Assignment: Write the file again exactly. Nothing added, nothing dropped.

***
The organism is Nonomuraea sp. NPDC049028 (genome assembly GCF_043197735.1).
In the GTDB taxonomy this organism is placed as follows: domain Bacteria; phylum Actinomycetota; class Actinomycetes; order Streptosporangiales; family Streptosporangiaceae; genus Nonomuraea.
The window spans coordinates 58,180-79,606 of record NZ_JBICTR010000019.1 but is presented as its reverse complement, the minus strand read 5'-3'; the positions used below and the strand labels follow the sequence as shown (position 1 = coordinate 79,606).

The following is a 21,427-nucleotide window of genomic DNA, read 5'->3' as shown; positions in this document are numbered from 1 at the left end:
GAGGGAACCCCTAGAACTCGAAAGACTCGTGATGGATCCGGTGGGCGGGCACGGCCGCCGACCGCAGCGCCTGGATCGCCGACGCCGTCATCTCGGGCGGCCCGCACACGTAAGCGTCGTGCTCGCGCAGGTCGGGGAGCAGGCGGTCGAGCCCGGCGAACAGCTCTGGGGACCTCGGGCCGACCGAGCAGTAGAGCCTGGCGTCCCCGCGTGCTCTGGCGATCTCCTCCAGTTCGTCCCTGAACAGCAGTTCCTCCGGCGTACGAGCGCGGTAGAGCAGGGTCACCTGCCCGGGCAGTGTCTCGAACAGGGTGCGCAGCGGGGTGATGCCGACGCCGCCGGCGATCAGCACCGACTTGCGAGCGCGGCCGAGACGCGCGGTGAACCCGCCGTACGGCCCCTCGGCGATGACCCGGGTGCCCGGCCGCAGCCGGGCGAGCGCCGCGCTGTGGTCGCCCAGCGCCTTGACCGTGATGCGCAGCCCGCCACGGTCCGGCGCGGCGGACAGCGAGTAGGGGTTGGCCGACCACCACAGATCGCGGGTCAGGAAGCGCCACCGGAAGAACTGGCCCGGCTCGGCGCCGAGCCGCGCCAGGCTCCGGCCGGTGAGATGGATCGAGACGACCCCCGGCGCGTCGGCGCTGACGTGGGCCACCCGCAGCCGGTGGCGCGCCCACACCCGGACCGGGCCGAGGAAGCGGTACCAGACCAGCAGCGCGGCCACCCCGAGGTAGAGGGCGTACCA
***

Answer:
The organism is Nonomuraea sp. NPDC049028 (genome assembly GCF_043197735.1).
In the GTDB taxonomy this organism is placed as follows: domain Bacteria; phylum Actinomycetota; class Actinomycetes; order Streptosporangiales; family Streptosporangiaceae; genus Nonomuraea.
The window spans coordinates 58,180-79,606 of record NZ_JBICTR010000019.1 but is presented as its reverse complement, the minus strand read 5'-3'; the positions used below and the strand labels follow the sequence as shown (position 1 = coordinate 79,606).

The following is a 21,427-nucleotide window of genomic DNA, read 5'->3' as shown; positions in this document are numbered from 1 at the left end:
GAGGGAACCCCTAGAACTCGAAAGACTCGTGATGGATCCGGTGGGCGGGCACGGCCGCCGACCGCAGCGCCTGGATCGCCGACGCCGTCATCTCGGGCGGCCCGCACACGTAAGCGTCGTGCTCGCGCAGGTCGGGGAGCAGGCGGTCGAGCCCGGCGAACAGCTCTGGGGACCTCGGGCCGACCGAGCAGTAGAGCCTGGCGTCCCCGCGTGCTCTGGCGATCTCCTCCAGTTCGTCCCTGAACAGCAGTTCCTCCGGCGTACGAGCGCGGTAGAGCAGGGTCACCTGCCCGGGCAGTGTCTCGAACAGGGTGCGCAGCGGGGTGATGCCGACGCCGCCGGCGATCAGCACCGACTTGCGAGCGCGGCCGAGACGCGCGGTGAACCCGCCGTACGGCCCCTCGGCGATGACCCGGGTGCCCGGCCGCAGCCGGGCGAGCGCCGCGCTGTGGTCGCCCAGCGCCTTGACCGTGATGCGCAGCCCGCCACGGTCCGGCGCGGCGGACAGCGAGTAGGGGTTGGCCGACCACCACAGATCGCGGGTCAGGAAGCGCCACCGGAAGAACTGGCCCGGCTCGGCGCCGAGCCGCGCCAGGCTCCGGCCGGTGAGATGGATCGAGACGACCCCCGGCGCGTCGGCGCTGACGTGGGCCACCCGCAGCCGGTGGCGCGCCCACACCCGGACCGGGCCGAGGAAGCGGTACCAGACCAGCAGCGCGGCCACCCCGAGGTAGAGGGCGTACCA